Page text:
I do Spelling Bee every day on the app, along with the crosswords.  Today was the first (and probably last) day that I got Queen Bee all by myself and in only an hour or so! Usually my husband and I work on it independently throughout the day, then compare lists, then... a little nerdy, but we each wrote computer programs to help find the remaining words.  I wrote mine in R, he wrote his in some language on his Linux system (Perl?).  They go about the process differently, so we usually find all of them eventually.  I also found a site that will give you the answers (you have to click a button to see them, so they aren't just readily visible on this site: https://nytbee.com/).  It also gives metrics for words seen most often, number of words of a particular length, etc.  We only look at that after all else has been exhausted.  My R program currently just checks against the Hunspell dictionary, which tends to leave some more technical words out, and his spits out way too many possible words.  So I am trying to build an actual Spelling Bee dictionary to check against by copying the words out from that site and making a database.  Sometimes there are words that we think should be in there that aren't, and some of the words that are in there are pretty wacky.  As far as I know, the Spelling Bee dictionary is not available.  From the NYT website, they describe it as curated.  But it certainly isn't the same as the crossword, for example.  There are a bunch we kick ourselves over and then try to remember going forward (acacia, acai, lulu, whatever that c word was yesterday, words that can have two spelling variations included).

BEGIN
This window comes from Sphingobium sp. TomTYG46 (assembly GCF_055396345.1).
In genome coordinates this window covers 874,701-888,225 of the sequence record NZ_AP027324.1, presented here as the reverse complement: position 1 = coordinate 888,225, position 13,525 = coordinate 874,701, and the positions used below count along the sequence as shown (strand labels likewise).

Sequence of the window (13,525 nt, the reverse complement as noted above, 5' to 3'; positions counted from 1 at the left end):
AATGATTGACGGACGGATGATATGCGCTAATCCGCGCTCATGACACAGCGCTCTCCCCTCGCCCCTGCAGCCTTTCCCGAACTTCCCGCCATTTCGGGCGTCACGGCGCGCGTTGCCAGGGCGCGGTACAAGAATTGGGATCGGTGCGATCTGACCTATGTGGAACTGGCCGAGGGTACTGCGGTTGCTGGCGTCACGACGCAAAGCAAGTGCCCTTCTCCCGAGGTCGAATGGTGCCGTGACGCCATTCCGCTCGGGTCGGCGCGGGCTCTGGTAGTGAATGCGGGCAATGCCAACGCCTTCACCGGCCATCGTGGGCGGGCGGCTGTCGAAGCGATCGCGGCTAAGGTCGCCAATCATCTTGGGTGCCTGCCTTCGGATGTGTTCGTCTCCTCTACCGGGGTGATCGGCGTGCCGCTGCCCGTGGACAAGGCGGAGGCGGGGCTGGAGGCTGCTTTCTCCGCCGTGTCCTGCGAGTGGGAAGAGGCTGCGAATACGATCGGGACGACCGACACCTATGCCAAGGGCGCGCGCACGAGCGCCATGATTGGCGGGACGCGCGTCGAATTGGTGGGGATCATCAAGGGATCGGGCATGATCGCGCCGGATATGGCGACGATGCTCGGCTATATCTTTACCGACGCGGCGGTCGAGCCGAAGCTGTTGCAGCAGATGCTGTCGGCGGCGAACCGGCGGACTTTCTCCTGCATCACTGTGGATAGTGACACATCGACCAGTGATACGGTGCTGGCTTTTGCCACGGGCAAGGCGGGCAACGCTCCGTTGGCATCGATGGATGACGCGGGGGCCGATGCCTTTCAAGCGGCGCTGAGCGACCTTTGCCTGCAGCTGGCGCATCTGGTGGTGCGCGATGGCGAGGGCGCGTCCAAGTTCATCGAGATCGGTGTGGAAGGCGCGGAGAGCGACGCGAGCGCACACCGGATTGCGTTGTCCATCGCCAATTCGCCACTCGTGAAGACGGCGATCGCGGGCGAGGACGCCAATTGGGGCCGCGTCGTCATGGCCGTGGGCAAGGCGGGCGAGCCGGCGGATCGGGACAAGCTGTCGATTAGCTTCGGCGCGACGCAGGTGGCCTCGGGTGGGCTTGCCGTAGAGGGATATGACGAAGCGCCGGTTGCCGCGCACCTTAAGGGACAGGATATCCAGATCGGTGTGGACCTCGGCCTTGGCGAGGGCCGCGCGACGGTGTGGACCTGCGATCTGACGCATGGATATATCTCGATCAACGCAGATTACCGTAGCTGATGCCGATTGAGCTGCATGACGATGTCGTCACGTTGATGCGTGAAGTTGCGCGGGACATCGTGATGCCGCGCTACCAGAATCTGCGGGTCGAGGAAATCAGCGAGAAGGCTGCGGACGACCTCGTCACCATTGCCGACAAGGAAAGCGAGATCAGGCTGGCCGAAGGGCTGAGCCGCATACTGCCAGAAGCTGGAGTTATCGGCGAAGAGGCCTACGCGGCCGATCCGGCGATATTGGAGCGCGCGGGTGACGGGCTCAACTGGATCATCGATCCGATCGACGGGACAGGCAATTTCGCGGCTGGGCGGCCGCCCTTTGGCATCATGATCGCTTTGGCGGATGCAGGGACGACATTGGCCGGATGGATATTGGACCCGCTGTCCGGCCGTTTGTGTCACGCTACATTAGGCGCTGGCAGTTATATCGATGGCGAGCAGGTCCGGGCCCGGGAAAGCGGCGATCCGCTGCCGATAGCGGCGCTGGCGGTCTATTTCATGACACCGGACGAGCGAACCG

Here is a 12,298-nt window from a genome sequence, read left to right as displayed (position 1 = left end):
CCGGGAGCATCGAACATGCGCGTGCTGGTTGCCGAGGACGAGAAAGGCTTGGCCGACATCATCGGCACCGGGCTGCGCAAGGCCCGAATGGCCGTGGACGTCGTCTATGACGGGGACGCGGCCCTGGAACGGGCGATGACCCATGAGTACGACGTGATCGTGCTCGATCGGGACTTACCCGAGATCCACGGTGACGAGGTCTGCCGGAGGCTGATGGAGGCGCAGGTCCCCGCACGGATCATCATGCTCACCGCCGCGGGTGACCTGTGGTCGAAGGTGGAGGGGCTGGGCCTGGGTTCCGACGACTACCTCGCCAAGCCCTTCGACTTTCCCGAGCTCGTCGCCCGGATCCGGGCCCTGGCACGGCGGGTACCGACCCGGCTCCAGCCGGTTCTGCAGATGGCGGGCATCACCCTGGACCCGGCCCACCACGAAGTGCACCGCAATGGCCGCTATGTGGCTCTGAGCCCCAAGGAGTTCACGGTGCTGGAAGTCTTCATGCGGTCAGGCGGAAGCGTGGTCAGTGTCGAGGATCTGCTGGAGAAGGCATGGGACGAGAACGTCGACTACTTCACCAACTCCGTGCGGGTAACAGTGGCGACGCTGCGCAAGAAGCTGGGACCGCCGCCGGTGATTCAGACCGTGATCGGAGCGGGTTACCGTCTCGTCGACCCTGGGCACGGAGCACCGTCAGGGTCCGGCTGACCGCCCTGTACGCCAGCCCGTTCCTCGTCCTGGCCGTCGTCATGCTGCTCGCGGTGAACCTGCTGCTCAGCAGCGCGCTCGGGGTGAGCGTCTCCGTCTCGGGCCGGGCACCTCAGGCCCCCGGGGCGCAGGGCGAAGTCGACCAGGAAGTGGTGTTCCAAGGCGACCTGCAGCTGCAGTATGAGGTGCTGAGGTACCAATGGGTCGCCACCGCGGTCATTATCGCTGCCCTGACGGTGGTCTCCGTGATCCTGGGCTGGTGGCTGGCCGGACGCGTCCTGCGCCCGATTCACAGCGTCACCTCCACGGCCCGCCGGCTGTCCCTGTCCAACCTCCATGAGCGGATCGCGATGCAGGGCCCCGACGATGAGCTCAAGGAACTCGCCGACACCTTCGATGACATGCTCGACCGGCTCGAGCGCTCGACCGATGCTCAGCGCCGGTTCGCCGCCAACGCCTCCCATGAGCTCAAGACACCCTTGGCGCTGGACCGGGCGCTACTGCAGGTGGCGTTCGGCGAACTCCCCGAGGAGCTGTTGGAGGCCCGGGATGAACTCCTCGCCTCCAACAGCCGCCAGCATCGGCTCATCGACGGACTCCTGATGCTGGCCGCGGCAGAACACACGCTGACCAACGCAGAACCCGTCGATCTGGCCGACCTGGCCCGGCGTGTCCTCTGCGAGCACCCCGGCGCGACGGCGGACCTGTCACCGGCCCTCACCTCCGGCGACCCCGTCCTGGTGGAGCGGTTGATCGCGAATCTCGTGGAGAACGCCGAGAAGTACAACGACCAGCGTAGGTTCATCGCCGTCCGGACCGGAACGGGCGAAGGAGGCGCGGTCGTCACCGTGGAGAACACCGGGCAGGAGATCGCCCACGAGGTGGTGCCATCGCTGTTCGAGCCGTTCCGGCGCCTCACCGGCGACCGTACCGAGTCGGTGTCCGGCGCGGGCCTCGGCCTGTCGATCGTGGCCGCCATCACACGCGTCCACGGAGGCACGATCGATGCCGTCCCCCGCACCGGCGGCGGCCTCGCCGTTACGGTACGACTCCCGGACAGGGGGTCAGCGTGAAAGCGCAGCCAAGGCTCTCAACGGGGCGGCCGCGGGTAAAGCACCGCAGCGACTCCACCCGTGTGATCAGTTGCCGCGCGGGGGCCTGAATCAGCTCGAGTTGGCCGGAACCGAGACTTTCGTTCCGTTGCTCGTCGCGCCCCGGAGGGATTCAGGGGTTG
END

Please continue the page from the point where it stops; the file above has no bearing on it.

Of course the fun is in trying to solve it yourself! But we are also using this as a programming exercise.
Title: Re: NYT Spelling Bee
Post by: Parasaurolophus on August 28, 2020, 09:59:10 AM